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East Elmhurst Street Co-Named ‘Mount Everest Way,” Tribute to Nepali Community

Council member Constantinides (right) holding new street sign with Consol General Ram Hari Adhikari (center), Ambassador Arjun Kumar Karki (left), and other Nepali officials.

March 12, 2019, By Meghan Sackman

An East Elmhurst street was co-named “Mount Everest Way” Saturday, as local leaders paid tribute to the growing contribution of the Nepali-American community.

Council Member Costa Constantinides held a ceremony to unveil the new street name, which went up on the corner of 75th Street and 31st Avenue.

“Queens is a better place thanks to the generations of hardworking, devoted, and giving members of the Nepali community,” Constantinides said. “Mount Everest is a fitting metaphor for how strong the Nepalese have been throughout the diaspora, especially here in Jackson Heights.”

There are more than 10,000 Nepali natives living in New York City, according to recent census data. However, Constantinides said that the number is likely twice that, with a high concentration living in the greater Jackson Heights area. The Nepali-American population has grown since a civil war broke out in the country in the 1990s and again in the mid 2000s. 

Constantinides said that he has taken steps to help the Nepali community since he took office in 2014. He said that he was able to convince the New York State Department of Motor Vehicles to provide applications for learners’ permits and other certifications in Nepalese. He said he also coordinated with Elmhurst Hospital to provide Nepali-Americans with translators.

The co-naming, which was approved by the City Council in December, is part of a city-wide initiative to rename public places and streets in recognition of influential groups or leaders.

Constantinides was joined Saturday by the Nepali Ambassador to the United States; several other Nepali officials; and hundreds of Nepali residents.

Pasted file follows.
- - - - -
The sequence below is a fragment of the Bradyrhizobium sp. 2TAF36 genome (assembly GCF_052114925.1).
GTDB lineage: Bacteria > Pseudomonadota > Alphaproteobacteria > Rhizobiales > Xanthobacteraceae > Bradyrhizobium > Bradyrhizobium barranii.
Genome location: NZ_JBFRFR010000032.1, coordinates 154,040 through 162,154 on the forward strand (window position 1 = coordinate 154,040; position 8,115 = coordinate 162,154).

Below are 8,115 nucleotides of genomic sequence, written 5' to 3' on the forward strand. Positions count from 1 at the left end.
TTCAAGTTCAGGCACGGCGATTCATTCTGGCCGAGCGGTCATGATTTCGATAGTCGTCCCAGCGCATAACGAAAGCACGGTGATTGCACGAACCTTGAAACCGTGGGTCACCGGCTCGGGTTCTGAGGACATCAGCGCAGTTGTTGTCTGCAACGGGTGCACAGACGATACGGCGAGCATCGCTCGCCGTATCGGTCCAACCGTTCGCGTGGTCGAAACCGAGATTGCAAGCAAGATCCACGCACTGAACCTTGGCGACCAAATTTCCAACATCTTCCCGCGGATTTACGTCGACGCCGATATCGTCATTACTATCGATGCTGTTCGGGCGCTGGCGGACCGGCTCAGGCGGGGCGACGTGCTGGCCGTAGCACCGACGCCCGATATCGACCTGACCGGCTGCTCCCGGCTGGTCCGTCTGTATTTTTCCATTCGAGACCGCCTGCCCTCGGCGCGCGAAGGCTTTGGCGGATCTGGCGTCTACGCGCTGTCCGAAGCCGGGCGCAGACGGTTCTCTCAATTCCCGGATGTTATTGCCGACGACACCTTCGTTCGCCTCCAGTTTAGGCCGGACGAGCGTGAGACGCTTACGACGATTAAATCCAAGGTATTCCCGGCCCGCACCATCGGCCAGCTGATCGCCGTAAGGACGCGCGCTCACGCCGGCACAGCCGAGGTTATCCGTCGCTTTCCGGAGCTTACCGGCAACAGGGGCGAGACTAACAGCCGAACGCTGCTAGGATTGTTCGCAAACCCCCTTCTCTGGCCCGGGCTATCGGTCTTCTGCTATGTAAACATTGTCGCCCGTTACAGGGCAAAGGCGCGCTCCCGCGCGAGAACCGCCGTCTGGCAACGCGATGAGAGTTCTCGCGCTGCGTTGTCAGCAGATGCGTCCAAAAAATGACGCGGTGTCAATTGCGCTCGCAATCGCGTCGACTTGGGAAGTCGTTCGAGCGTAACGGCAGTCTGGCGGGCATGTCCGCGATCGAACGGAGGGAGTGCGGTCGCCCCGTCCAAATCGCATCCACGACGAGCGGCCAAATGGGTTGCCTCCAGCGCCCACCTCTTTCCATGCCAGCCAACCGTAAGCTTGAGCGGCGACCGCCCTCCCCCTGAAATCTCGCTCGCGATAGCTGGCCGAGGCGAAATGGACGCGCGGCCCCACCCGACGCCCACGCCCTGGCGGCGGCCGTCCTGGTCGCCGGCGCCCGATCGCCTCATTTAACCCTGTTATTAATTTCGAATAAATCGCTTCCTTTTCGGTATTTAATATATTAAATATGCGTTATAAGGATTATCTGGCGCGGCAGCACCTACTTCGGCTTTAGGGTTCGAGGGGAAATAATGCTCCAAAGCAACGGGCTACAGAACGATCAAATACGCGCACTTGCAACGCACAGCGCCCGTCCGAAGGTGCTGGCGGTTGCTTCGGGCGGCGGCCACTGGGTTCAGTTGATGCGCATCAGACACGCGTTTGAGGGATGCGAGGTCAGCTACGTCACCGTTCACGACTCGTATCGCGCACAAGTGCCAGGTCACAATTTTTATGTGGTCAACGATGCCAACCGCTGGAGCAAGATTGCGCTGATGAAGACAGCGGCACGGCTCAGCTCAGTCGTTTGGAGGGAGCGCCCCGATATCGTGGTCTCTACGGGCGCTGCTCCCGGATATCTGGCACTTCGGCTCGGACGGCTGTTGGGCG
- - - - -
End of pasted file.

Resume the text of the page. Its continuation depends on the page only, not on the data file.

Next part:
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JH resident

No one wants to acknowledge that Jackson Heights/East Elmhurst/Corona went down the drain in terms of cleanliness, safety, and population density once the Latinos started coming here (legally or not).

Queens really has suffered in the last two decades with the changing demographics.

Wow, more overt racism from a Trump supporter!

Thanks for confirming the racist Trumpeter stereotype. There’s no denying America went down the drain in terms of bigotry once the Trumpeters started marching with tiki torches.

JH resident

I’m a brown citizen born in Queens to LEGAL immigrants who came here in the early 80s.

There’s nothing racist about dealing in facts. Queens is not the same today as it was 10-20 years ago and it’s because of the Latinos living in overcrowded conditions and not caring about the cleanliness and appearance of their surroundings.

Neighborhoods reflect the people that live in them…sorry the truth offends you.

Carolyn Gentilella

It’s ok but how about naming a street for the hard working Irish Italian German people who lived in that area of Jackson Heights who did so much for the community

Son of Palermo

Those immigrants were a different breed of people. They came to this country, were proud to call themselves Americans and worked their fingers to the bone building NYC. They were too proud to accept handouts and they kept their community nice.. look at Jackson Heights/East Elmhurst now.. definitely not the same.. not as clean, safe or classy as it used to be way back when. I totally agree.. where is the recognition?


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